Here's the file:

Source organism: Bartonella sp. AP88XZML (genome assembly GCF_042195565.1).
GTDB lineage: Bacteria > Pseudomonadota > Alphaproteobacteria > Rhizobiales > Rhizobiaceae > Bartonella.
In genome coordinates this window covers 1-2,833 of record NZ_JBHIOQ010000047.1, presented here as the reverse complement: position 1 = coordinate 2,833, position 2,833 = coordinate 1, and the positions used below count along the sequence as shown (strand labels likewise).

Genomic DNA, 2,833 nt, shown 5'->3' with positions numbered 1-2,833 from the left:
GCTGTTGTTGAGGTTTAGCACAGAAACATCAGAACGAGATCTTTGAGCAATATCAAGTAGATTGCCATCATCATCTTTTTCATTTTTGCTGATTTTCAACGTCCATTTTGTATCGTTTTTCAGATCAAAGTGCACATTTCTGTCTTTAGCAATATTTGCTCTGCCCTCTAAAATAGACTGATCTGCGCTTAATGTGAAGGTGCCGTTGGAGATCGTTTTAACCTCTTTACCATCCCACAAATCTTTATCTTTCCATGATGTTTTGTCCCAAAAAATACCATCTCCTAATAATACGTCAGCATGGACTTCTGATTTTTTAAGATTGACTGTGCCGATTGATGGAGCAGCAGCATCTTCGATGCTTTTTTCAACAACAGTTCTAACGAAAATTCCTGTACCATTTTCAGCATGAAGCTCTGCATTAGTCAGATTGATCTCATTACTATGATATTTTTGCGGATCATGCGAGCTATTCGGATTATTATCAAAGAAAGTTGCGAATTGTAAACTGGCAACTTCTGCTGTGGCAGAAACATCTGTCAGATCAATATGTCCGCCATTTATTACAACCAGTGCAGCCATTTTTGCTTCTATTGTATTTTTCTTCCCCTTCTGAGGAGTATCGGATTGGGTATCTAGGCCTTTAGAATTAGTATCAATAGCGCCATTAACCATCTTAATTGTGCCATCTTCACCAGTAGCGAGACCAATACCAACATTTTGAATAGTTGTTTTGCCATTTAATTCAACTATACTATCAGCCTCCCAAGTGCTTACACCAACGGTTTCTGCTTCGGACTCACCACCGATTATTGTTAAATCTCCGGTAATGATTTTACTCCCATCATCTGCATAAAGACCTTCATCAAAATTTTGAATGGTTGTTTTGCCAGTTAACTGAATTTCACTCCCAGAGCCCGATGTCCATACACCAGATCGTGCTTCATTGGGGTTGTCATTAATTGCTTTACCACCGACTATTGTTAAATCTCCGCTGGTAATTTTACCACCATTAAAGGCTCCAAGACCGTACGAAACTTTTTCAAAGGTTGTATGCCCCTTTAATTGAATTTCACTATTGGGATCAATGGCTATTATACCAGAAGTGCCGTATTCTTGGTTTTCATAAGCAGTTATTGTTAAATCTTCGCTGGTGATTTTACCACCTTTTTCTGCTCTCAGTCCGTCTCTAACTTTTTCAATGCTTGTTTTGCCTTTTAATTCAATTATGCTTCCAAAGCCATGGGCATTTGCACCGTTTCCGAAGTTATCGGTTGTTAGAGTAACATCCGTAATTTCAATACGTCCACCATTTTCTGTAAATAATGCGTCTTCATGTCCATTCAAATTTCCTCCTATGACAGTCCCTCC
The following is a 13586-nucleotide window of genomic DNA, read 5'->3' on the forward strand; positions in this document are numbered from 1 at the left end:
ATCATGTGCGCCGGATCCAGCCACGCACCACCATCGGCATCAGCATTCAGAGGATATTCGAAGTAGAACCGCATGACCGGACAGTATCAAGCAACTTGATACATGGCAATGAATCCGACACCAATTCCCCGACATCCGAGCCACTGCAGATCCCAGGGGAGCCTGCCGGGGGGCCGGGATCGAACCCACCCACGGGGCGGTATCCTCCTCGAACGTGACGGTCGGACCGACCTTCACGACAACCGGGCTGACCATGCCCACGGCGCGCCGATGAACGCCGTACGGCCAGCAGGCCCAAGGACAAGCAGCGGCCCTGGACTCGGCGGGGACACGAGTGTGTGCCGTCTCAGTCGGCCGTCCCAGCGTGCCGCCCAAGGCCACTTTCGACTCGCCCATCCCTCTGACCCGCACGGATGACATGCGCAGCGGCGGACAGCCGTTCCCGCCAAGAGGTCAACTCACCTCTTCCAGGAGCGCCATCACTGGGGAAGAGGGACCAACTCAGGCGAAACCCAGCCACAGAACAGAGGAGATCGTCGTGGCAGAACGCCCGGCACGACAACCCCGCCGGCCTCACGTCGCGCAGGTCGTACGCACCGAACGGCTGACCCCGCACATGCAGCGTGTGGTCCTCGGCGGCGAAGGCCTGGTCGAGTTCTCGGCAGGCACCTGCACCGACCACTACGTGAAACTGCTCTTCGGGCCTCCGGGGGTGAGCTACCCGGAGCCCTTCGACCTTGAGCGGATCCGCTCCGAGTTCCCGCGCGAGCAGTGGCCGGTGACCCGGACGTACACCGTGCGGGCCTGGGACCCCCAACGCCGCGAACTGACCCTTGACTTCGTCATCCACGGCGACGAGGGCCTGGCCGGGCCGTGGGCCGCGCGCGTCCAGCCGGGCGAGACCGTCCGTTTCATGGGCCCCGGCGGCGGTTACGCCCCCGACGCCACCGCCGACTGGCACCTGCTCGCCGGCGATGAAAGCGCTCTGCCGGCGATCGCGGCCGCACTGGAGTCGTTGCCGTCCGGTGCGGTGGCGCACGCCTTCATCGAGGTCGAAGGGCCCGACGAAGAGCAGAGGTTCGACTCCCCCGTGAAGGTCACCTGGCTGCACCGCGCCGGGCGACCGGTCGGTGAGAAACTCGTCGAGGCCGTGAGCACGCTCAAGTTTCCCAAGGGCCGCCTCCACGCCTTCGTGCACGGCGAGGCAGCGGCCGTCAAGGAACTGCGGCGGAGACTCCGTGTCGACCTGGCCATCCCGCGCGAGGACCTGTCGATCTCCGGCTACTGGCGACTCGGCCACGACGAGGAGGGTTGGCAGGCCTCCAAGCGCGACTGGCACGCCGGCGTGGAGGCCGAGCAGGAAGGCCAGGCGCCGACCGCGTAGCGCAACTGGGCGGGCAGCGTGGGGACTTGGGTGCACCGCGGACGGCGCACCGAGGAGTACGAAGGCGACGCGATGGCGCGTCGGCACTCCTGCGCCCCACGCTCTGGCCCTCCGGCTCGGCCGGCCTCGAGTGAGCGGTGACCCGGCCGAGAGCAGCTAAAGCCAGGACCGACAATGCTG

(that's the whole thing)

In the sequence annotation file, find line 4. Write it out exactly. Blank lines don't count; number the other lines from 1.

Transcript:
Genomic DNA, 2,833 nt, shown 5'->3' with positions numbered 1-2,833 from the left: